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The Abandoned An’ Forsaked – Why Was Quicksilver Such a Crazy Supervillain During the 1980s?

by  in Comic News Comment
The Abandoned An’ Forsaked – Why Was Quicksilver Such a Crazy Supervillain During the 1980s?

In this feature we examine comic book stories and ideas that were not only abandoned, but also had the stories/plots specifically “overturned” by a later writer (as if they were a legal precedent). Click here for an archive of all the previous editions of The Abandoned An’ Forsaked. Feel free to e-mail me at bcronin@comicbookresources.com if you have any suggestions for future editions of this feature.

Today, we look at the reason behind Quicksilver’s dramatic heel turn in the 1980s (commenter Omar Karindu suggested I feature this, but I was already planning to do it, but he didn’t know that, so he should still get credit!)…

So everything starts in The Vision and the Scarlet Witch #10 (by Steve Englehart, Richard Howell and Frank Springer), where Quicksilver discovers that his wife, Crystal (who is sick at the time) had an affair with some dude…

At the end of the issue, he decides to take off…

The next issue shows the state of mind he is now in…

It was with this in mind that he set off on a series of just flat out evildoing, a number of which I detailed in The Top Five Worst Things Quicksilver Has Ever Done.

But to recap, he framed the Avengers for treason and then tried to kill them all…

and then he tried to kill Alicia Storm…

Now here’s where things get super tricky.

Okay, so first up, soon after that FF story, Jo Duffy, Tom Grindberg and Joe Rubinstein combine on the 1987 X-Factor Annual #2, which abandons and forsakes the story that Quicksilver just turned evil after his wife cheated on him.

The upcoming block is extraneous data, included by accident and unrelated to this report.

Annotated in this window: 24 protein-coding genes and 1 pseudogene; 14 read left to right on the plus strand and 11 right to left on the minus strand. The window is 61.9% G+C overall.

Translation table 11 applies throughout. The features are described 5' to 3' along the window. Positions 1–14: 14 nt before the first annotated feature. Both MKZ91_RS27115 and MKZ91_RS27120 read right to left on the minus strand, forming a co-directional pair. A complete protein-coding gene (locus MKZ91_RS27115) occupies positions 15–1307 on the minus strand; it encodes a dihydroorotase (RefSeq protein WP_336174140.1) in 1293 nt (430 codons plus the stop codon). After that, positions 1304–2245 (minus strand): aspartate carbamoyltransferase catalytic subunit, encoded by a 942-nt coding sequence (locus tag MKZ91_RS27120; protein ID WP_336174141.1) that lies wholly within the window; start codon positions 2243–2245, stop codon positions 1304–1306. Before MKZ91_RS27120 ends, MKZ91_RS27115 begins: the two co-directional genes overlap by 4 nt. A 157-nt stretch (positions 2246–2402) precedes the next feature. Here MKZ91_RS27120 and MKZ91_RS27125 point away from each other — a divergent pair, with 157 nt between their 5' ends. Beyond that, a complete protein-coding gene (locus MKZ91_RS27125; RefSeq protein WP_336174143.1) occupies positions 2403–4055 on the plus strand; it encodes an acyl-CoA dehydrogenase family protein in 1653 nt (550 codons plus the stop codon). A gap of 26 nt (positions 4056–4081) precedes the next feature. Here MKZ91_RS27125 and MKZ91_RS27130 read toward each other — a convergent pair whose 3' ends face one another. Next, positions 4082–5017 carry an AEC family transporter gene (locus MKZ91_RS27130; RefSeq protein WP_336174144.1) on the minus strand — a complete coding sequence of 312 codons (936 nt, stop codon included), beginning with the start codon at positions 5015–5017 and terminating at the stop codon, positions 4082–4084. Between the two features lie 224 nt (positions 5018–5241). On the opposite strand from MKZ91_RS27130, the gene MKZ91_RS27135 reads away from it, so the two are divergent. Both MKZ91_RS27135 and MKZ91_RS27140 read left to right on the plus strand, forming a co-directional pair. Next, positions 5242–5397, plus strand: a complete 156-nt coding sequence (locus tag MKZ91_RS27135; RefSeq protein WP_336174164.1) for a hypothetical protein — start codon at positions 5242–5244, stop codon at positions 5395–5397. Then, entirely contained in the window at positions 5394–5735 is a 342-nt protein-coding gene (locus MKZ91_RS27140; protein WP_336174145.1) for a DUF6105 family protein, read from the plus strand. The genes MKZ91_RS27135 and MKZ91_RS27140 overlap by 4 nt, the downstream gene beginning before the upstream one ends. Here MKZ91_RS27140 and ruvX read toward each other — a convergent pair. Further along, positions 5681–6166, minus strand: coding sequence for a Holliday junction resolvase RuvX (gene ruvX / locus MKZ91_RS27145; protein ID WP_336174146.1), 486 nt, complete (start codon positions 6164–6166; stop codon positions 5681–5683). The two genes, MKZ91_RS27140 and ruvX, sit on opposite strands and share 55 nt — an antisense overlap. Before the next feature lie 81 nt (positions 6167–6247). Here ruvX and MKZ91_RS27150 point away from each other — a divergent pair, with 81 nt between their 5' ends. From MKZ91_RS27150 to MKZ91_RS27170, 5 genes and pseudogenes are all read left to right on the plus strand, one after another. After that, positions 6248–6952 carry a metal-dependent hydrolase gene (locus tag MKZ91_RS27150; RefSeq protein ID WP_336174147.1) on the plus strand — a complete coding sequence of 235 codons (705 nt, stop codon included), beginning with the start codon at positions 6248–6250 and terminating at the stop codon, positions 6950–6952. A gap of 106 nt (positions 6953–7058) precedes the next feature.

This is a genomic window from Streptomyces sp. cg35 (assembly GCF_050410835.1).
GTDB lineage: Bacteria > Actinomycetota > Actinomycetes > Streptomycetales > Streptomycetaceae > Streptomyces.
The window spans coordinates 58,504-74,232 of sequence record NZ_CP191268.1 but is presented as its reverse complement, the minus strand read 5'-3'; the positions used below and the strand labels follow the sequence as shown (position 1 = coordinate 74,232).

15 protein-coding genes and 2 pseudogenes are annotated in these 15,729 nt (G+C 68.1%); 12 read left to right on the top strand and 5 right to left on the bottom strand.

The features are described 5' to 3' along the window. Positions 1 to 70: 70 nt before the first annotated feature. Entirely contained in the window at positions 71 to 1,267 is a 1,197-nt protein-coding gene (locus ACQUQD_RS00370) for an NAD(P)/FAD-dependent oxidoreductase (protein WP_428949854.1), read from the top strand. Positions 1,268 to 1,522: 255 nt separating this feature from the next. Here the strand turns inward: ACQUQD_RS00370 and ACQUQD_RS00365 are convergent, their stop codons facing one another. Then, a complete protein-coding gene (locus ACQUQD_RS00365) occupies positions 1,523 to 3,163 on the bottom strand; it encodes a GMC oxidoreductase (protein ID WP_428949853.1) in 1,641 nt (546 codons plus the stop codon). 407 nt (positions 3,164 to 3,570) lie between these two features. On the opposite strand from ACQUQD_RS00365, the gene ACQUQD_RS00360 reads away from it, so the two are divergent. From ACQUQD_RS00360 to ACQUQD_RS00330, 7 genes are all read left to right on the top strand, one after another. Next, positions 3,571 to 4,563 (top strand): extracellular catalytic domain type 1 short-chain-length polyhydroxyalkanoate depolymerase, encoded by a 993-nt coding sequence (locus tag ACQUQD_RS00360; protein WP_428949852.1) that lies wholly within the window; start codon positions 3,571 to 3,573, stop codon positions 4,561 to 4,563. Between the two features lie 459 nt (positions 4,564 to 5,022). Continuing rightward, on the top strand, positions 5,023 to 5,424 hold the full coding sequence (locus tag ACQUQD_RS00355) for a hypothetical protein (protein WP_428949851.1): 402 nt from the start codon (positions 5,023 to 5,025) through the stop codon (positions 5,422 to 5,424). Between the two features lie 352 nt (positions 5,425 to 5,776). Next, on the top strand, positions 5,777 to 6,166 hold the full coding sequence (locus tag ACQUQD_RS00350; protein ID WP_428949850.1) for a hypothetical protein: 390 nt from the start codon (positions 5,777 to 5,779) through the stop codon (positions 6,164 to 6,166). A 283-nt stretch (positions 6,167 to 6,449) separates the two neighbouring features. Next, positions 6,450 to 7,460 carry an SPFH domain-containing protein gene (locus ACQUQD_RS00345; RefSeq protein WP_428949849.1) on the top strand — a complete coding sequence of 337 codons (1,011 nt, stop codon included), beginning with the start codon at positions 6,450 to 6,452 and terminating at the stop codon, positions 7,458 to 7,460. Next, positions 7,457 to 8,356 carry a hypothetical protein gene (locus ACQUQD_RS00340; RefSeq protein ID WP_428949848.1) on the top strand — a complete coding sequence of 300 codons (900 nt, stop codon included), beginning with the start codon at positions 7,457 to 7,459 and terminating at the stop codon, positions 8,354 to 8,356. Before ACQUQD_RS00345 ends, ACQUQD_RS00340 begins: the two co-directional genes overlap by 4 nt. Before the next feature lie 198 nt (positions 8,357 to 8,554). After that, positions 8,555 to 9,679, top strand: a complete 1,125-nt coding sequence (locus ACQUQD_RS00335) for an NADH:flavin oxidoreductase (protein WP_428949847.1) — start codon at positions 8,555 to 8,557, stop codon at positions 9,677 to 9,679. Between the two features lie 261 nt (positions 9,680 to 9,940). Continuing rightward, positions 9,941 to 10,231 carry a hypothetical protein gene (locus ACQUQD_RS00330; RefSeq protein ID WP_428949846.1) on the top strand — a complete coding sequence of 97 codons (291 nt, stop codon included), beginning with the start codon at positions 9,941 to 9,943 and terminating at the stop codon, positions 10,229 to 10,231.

No, they reveal that the evil brother of Black Bolt, Maximus the Mad, is behind Quicksilver’s turn to villainy.

IN the end, he returns to taking care of Crystal and their daughter…

Here’s the hitch, though, he then appears in 1988’s West Coast Avengers #33-36 (written by Englehart) as a flat out bad guy…

The end result is that West Coast Avengers #36, where Hank Pym’s first wife is revealed to have fixed the problem with his mind…

We only learn this is the 1988 Fantastic Four Annual #21 (in a story written by Edward Norton, Jackson Guice and Jose Marzan)…

The main story in that issue is by Englehart (with artists Kieron Dwyer and Joe Sinnots), who accepts the retcon, but tries to present it as a sort of fake excuse by Quicksilver. Still, Crystal quits the Fantastic Four and tries to reconcile with Quicksilver (they ultimately broke up again).

One of the slowest retcons to take effect in comics history!

Okay, that’s it for this installment! If you have a suggestion for a future Abandoned an’ Forsaked, drop me a line at bcronin@comicbookresources.com!

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